ized realms, rebuilding reams, exten
sion xx-ork, uniformity in practices and
other like subjects are under discus
“Hoxx- to obviate the assaults on
Protestantism in Motion Pictures,” is
another topic to be discussed.
Dr. H. W. Evans, imperial xvizard,
who arrived in Columbus yesterday,
will take part in the formal opening
exercises of the council, but is not
scheduled for a set address.
NINETY YEARS TO PAY WAR
DEBT TO BE ASKED BY FRANCE
Caillaux Plans to Come Here Seeking
Cancellation of Interest Due.
Paris, Aug. 25.—Folloxving are the
terms xx'hich the French debt funding
commission will submit to Washing
ton on September 23rd. immediately
after landing from the liner Paris;
1— France recognizes tier indebted
ness to America in toto.
2 Payments xvill be offered extend
ing over not lees than ninety years.
3 A short moratorium will be
asked to finish construction.
4No cancellation of the debt will
be demanded. Washington will be
asked to annul the interest accumulat
ed since the borrowing to date.
5 France will demand a nominal
rate of interest on the actual war
debt, but xvill accept a reasonably low,
rate on debts incurred after the ar
6 France will insist upon the adop
tion of several lelauaee xxhich tllie
American commission incorporated in
the Dawes plan.
It is hoped the end of September
will see the American debt satisfac
Whether Finance Minister Caillaux
heads the mission will depend on his
conversations in London next xveek.
but at the moment it seems certain he
Another Tong War Feared.
Nexv York. Aug. 25.—UP)—Recur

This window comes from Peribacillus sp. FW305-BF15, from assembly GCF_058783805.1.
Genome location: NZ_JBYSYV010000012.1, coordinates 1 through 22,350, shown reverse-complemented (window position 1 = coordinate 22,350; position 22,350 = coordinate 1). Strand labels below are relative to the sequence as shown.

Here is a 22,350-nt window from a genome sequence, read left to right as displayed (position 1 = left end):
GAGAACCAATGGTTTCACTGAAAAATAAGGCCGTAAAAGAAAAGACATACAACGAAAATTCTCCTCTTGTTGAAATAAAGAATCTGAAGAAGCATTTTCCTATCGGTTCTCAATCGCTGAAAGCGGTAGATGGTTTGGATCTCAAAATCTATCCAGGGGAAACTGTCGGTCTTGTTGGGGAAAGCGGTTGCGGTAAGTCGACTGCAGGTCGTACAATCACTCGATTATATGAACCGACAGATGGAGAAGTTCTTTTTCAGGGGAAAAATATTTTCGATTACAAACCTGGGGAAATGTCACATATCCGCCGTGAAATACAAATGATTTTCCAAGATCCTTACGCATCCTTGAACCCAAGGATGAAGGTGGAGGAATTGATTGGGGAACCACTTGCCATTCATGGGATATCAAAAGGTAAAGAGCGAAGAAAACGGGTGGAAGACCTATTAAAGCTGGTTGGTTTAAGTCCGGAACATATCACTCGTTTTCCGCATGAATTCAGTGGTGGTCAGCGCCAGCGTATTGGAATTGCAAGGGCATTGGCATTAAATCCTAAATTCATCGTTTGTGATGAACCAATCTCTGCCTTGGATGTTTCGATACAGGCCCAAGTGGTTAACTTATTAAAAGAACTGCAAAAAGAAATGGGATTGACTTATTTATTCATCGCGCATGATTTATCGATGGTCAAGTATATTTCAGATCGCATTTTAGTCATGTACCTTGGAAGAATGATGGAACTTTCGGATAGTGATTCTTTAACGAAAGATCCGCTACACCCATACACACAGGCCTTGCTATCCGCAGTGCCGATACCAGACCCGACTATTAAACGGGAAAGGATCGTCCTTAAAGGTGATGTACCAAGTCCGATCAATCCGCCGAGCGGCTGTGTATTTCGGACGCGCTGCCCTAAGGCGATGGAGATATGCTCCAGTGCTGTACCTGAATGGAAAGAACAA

rence of Chinese tong xvarfare indi
cated by killings in several cities
again turned public attention to one
of the strongest manifestations of
Oriental life in the United States.
Making money is easy. Making
more money is the hard thing.
Star Theatre jj
WEDNESDAY ONLY S
“Marriage in 1
—With— v S
EDMUND LOWE ■
Special Music by
“CAROLINA MELODY H
Playing From 7 :30 till 9 :30 ■
P. M. K
TODAY’S NEWS TODAY }
NO. 204 •
THAT DANIELS WILL
' BE COMINITIEE HEAD
Widow of the Commoner,
for Whom Memorial Will
Be Erected, Gives
port to Proposal. ,<|§
GET THE MEMORIAL
Mrs. Bryan Thinks Memo
rial Should Be Erected in
Washington, But Leaves
Details to Others.
Miami, Fla.. Aug. 25.—Selection of
Josephus Daniels as the leader of any
movement for a national mmemorial
to Wm. Jennings Bryan is heardy
5 approved by the xvidow of the Cortw
1 moner, who is deeply touched by the
, evident desire of the American people
x to honor her husband.
1 Such a memorial would naturally
find a piece in Washington, Mrs. Bry
' on said in a statement to the Assort-;.'
x ated Press today.
i The xvidow did not xvish to attempt
> a suggestion on the memorial plan
I suggested by the Philadelphia Record
' but expressed appreciation of her fam
ly for the plan.
. She believes that Dayton, Tenn.,
is the place for the location of any
school designed to give instruction